The Dreadful Reality of a Beloved Amusement Park: Sea World

Angelina Abdelrahman, Editorial Writer

SeaWorld is the perfect place to observe an 8,000-pound marine animal do tricks in the water. This giant mammal, known to many as Shamu, is enclosed in tanks that are about 86 feet by 51 feet. This species is 30 feet long which means they only have about 56 feet to move around. Imagine an 8,000-pound 30 feet mammal only having 56 feet to roam in a tank.

“If you’re a tiger and you have acres to roam, that’s one thing. If you’re a whale that flicks its tail three times and hits a wall and has to turn around when you’re used to swimming 100 miles a day in the ocean I wouldn’t say they’re comparable,” Alex Ferrer, an investigator of the treatment of captive Orcas in SeaWorld, explains in an interview with CBS in 2019.

Not only are these large mammals forced to swim around in a tank that isn’t spacious enough for their body weight and size but they are being exposed to horrible conditions.

John Hargrove, former Orca trainer at SeaWorld and author of the book ‘Beneath the Surface ‘ explains in an interview with CBS in 2019 that the Orcas grind their teeth on the pool walls and ledges, which causes their teeth to fall out. The animals are also put in pools that are filled with harmful chemicals.

“They are being subjected to sunlight without shade protection that causes cataracts and damage to the eyes,” Hargrove explained.

The lack of space these Orcas encounter causes emotional and psychological distress, which leads to dangerous environments for the trainers and guests at the amusement parks. The movie “Blackfish” describes encounters between an Orca named Tilikum, the world’s largest whale held in captivity, and its trainers in Orlando SeaWorld. His captivity caused him to kill three trainers during his 30-year-long imprisonment at Seaworld.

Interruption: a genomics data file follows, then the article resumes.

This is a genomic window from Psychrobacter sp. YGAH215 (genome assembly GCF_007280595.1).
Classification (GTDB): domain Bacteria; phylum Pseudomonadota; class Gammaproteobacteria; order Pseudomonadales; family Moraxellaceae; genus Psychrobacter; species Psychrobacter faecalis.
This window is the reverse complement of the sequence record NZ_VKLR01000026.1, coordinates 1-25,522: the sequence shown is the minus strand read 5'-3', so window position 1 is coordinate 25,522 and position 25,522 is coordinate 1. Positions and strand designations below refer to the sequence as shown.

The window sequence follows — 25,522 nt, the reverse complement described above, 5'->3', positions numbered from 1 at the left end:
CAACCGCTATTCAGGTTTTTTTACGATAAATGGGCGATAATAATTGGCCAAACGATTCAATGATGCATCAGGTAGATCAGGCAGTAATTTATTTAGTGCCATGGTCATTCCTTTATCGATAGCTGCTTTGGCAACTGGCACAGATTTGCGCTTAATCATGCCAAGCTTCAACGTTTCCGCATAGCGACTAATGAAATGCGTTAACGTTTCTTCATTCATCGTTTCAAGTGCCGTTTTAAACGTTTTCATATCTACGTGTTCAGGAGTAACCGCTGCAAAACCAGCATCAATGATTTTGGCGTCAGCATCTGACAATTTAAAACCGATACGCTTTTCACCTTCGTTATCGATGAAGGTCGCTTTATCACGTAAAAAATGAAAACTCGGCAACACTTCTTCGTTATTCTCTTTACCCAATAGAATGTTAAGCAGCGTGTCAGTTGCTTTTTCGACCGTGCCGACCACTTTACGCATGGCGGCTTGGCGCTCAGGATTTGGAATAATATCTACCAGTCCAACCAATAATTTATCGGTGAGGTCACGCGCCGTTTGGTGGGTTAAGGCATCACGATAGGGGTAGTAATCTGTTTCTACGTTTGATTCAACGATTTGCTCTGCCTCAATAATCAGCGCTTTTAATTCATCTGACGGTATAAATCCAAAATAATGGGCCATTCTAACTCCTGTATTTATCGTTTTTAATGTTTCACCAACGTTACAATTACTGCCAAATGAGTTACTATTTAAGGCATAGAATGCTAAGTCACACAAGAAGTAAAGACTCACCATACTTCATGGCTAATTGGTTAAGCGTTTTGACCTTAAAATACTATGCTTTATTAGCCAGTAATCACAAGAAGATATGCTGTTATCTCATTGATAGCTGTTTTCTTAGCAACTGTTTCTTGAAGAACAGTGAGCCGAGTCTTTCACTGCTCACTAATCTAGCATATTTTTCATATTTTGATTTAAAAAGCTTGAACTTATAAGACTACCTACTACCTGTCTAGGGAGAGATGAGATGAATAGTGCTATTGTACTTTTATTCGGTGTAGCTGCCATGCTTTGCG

This includes Dawn Brancheau, who was known as one of the greatest trainers who worked in Orlando SeaWorld. The documentary, “Blackfish”, describes her brutal death at the hands of a whale she worked very closely with: Tilikum. The documentary explains that Brancheau was pulled underwater and dragged along the pool by Tilikum’s mouth. She drowned and suffered blunt force trauma.

Brancheau is not the only trainer who has been dragged underwater by a whale, Hargrove briefly describes his experiences with aggressive behavior from the whales.

“I’ve had ten major water work aggressions where whales have grabbed me and pulled me under during my career,” Hargrove explains.

Although there have been many protests against the captivity and showing of Orcas in SeaWorld, around the globe, these creatures are still held in tanks in SeaWorld and participate in shows for the guests.

These creatures are being taken into captivity and forced to live a horrible life that puts everyone at risk. Beings such as these should not experience these dreadful conditions. They should be subject to the habitat and environment they are adapted to: the ocean.